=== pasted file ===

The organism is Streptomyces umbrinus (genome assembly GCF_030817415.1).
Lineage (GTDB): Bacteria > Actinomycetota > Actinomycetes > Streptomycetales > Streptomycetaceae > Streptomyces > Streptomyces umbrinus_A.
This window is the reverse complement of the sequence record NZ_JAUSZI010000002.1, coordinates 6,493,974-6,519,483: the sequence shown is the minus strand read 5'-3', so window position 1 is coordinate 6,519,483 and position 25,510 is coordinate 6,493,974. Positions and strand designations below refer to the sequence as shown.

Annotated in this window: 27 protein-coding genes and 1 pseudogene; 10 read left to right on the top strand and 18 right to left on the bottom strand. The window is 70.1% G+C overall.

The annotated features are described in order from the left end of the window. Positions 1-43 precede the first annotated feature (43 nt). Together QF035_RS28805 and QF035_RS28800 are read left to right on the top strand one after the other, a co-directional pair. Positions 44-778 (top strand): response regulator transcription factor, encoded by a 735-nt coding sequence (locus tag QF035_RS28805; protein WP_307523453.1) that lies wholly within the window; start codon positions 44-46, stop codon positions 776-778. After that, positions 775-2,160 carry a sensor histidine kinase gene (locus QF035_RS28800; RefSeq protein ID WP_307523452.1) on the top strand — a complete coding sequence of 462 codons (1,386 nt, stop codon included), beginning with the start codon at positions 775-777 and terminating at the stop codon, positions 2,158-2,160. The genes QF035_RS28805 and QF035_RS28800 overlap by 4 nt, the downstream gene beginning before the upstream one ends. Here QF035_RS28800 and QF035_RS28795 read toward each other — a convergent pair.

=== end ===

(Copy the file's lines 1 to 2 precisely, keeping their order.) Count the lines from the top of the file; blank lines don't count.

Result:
The organism is Streptomyces umbrinus (genome assembly GCF_030817415.1).
Lineage (GTDB): Bacteria > Actinomycetota > Actinomycetes > Streptomycetales > Streptomycetaceae > Streptomyces > Streptomyces umbrinus_A.